Sarah Cannon - November 24, 2020
by Amanda Hull, LMSW
Oncology Social Worker – Oncology Navigation + Support Services, Sarah Cannon Cancer Institute at St. David’s Healthcare

There is no doubt that the novel coronavirus poses a major threat to the entire U.S. economy and the health of our nation as a whole. It’s normal to feel stressed, sad, or worried about COVID-19, especially if you or your loved one is at risk or sick. Remember, there is no right or wrong way to cope, and everyone deals with stress differently.

In my practice as an oncology counselor working with individuals who are newly diagnosed, I am used to examining with my clients any and all of their fears and concerns about approaching surgeries, chemotherapy, radiation, how to manage complex information, and having to make critical decisions in a short period of time. For 17 years, I have been navigating these conversations, but never in my time have I experienced the situational overlay of a global pandemic. In my naivety, at the beginning, I assumed that my practice would continue as usual. I see now that I was wrong.

I thought that transitioning my practice from office visits to telephone sessions would be my only obstacle. The telephone, I guessed, would offer less data; I would not be able to rely on all of the kinetic and non-verbal cues that, as a practitioner, I have relied on to gather insight into my client’s inner self, such as eye contact, body shifts and squirms, fidgeting, etc.

What I have discovered is that my phone sessions may be working better than counseling in my office ever did. The sessions on the phone in the last seven months have been some of the most rewarding of my professional career. Over this new medium, I discovered that the data I gathered with my clients has tended to be richer and, together, we have been able to get to a deeper level, faster. It is as if the phone was creating enough of a sense of anonymity that the perception of being judged was lifted, and my clients felt free to express and explore with greater freedom.

I have found that my clients have consistently come away from our time together with a pleasant and surprising sense of their own empowerment and resiliency as they have worked through their identified issues. And I have come away from those same appointments with the clarity that counseling is not always about the nice office or the angle of the seating arrangement, because good counseling has always been about making meaningful connections in a therapeutic alliance.

As if being diagnosed with cancer during a pandemic was not enough for anyone. I have long said that life happens even when you have cancer. Family happens, marriage happens, conflicts occur, past trauma and losses play a role. People do what they can. But now my clients and I speak to the fear associated with having to enter into their infusion centers without the comfort of having a family/companion. Pervasive fears about being immunocompromised and therefore having to be extra mindful about infection. Diagnostics being performed in a quiet room with only a technician. Disease progression being delivered alone or over a telehealth platform. Domestic violence in a time of social isolation. Isolation from community, friends, family, children, and grandchildren. Loss of roles and duties once performed within the family system, due to disease. Devastating levels of grief and anxiety. Financial stress. These are just a few of their fears and concerns.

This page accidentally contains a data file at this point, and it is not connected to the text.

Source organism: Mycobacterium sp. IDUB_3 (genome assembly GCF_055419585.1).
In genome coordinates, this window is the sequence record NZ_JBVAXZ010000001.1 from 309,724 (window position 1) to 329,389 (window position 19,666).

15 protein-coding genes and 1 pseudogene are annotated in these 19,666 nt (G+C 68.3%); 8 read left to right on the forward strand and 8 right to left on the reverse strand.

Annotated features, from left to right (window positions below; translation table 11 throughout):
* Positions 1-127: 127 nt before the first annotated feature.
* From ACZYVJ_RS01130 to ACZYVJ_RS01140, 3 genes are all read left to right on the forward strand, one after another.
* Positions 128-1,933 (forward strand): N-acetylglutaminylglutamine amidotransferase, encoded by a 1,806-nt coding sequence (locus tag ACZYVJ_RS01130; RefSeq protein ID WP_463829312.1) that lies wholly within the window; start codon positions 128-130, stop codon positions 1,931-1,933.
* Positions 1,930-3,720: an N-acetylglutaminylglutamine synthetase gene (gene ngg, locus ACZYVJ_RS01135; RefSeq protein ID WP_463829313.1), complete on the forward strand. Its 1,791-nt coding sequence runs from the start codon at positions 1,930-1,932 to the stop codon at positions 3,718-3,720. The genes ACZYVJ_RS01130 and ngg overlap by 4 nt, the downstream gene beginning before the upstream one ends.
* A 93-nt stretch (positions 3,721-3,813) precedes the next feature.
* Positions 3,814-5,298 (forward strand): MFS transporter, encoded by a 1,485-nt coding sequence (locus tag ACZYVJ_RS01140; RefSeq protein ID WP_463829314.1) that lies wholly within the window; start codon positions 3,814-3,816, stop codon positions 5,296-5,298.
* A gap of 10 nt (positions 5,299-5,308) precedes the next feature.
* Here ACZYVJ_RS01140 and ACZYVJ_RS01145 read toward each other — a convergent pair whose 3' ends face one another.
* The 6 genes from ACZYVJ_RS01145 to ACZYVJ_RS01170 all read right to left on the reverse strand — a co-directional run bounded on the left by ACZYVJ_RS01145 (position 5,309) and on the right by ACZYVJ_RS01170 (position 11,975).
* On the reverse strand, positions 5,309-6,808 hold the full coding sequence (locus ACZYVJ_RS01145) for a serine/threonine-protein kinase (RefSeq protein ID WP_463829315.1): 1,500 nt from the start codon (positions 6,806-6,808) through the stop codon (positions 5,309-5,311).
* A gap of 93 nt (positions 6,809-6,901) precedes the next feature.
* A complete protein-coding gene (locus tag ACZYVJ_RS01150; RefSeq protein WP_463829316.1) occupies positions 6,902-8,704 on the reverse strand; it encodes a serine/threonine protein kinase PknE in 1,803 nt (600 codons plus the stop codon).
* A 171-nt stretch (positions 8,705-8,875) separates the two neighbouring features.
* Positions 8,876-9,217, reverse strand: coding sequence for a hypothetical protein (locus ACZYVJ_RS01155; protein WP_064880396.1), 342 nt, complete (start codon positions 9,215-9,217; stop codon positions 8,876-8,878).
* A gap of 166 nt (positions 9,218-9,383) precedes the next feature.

Mental health professionals aren't immune to the disruptions caused by this pandemic either. Therapists and counselors are facing the same anxiety, uncertainty, and financial stress that are troubling those who seek our services. My personal self has entered into the professional relationship at many occasions. To say any different would be to deny the reality of this current lived situation. As much as I try to remain “neutral outside” in these conversations, I too am very much living in the collective loss that our society has been facing.

I have been listening to a lot of podcasts over the past seven months and I reflect on a conversation that Brene Brown[1] was having with David Kessler when he said, “We are all dealing with the collective loss of the world we knew … the pandemic, for most of us, has been catastrophic and mundane at once … our days are an accumulation of microsadnessess: the eighth grade graduation canceled, the morning coffee run halted, the long-awaited vacation delayed.”

Most of the work I do with my clients emphasizes building resiliencies, cognitive restructuring to reduce catastrophic thinking, generating alternative considerations as a way to work towards reducing anxiety responses and emotional lability. Throughout the course of their cancer experience, I typically encourage my clients to focus on what they can control, and let go of what they cannot. I am finding that I am applying the same principles to their concerns about the COVID-19 pandemic. Encouraging them to create routines and structures throughout their day. Limiting the amount of media and/or social media about the virus, or current social/political/economic environment, that they consume during the day. Exercise wherever possible and safe. Try to maintain healthy and balanced eating patterns. Get plenty of sleep. Maintain social contact with family, friends, and community using devices wherever possible, or arrange social distancing visits.

I frequently tell my clients this is not forever, this is just for now … I am now telling myself the same. That the only way I can continue to be a present and effective counselor is to remind myself that this is all of us.

[1]Brene Brown: Unlocking Us: March 31, 2020 [podcast]